At the end of unloading in Step 4, all three samples have sustained a slight compressive strain relative to the value they were deformed to during Step 2. The sample previously stretched to 9.1% strain was unloaded to a strain of 8.6%. Final strains of -0.4% and of -9.4% are observed after unloading in Step 4 for the samples that have been originally submitted to no applied strain, and a -9.1% compressive strain, respectively. If these contractions were exclusively due to the thermal strains in all three samples, they would be identical. On the contrary, we note that the contractions are 0.3% for the sample initially in deformed in compression, 0.4% for the sample that was initially undeformed, and 0.5% for the sample initially deformed in tension. Another source that contributes to the compressive strains during unloading is the material accommodation to the stresses resulting from the entropy change at high temperature. For the undeformed sample, no stress comes from the entropy change; therefore, the value of 0.4% is due to the thermal contraction only. For the sample that was initially deformed in tension, the positive stress due to the entropy change has to be accommodated by a contraction of the material in the glassy state, which explains a higher contraction for the sample initially in tension compared to the undeformed sample. On the other hand, for the sample initially deformed in compression, the material has to accommodate a compressive stress and thus expands. This explains the contraction of 0.3% only in the compressed samples.

In Step 5, stresses have been measured at a constant strain (sample size is fixed after unloading in Step 4) as a function of heating and are plotted in Fig. 2. At the beginning of the individual thermal cycles, the materials are in the glassy state and the restricted thermal expansion creates compressive stresses. Then, with increasing temperature, the glass transition occurs. Thermal contributions to the stresses vanish while the values of stress tend toward the expected responses of a material in the rubbery state. The temperatures at which the stresses start to increase depend on the state of stored strain in the material (tensile versus compressive versus no stored strain). This indicates that the glass transition temperature is modified with the stored prestrain of the specimen. The specimen initially deformed in tension has a [T.sub.g] lower than the initially undeformed specimen, which in turn has a lower [T.sub.g] than the sample initially deformed in compression. This phenomenon is similar to the phenomenon observed in physical aging experiments [15]. Actually, the glass transition temperature is known to increase with compaction of chains. Also, it appears in Fig. 2 that the thermal stress at the beginning of the cooling process depends on the specimens' state of strains. As regards physical aging, an increase of the expansion coefficient, caused by the compaction of the chains, has been observed (see discussion in van der Linde et al. [16]. The higher thermal stress measured in the specimen initially deformed in compression is likely due to a higher expansion coefficient caused by chain compaction.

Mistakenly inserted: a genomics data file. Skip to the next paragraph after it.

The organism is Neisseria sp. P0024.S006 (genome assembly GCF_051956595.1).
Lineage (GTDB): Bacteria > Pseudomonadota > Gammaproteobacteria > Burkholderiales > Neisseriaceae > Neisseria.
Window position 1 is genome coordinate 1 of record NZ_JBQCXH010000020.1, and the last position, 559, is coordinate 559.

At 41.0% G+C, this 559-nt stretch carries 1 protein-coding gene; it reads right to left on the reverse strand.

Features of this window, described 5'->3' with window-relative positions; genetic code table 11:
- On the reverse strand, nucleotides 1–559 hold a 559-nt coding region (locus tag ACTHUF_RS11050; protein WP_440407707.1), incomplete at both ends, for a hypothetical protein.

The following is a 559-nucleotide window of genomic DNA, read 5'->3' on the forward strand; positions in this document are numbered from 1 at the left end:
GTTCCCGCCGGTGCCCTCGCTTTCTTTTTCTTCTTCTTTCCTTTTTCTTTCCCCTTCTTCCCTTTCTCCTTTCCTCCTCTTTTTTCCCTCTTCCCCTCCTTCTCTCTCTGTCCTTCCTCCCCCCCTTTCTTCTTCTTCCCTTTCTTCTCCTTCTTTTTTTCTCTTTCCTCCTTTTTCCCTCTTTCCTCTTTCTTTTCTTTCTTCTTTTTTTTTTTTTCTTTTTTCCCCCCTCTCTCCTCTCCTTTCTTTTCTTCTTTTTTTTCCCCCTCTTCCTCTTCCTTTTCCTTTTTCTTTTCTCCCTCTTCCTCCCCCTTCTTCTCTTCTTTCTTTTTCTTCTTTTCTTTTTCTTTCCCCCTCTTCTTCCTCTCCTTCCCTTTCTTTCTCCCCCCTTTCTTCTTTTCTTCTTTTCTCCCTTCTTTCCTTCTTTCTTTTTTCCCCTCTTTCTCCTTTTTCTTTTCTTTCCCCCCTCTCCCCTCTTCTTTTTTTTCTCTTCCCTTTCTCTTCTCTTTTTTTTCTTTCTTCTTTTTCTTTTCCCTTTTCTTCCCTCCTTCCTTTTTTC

As a first approximation, the changes in the glass transition temperature [T.sub.g] and in the thermal expansion coefficient will be neglected in the course of the modeling. This implies that the model will generate the same response for the three specimens during the heating process from the low temperature to [T.sub.g], at which temperature, different stress would be obtained according to the specimen state of strain. For this reason, only one complete cycle will be provided. More accuracy can be readily added to the proposed framework as more quantitative data is gathered at larger strain levels and the effects of strain state on glass transition temperature are even more significant. Finally, one can note that above [T.sub.g], the stress values resulting from the recovery of the sample are consistent with the initial stresses imparted above [T.sub.g] caused exclusively by changes in entropy. This implies that the stored strain and energy can cycle between entropic and enthalpic states without being quantitatively disturbed by the glass transition process.

MODELING

Viscoelastic Model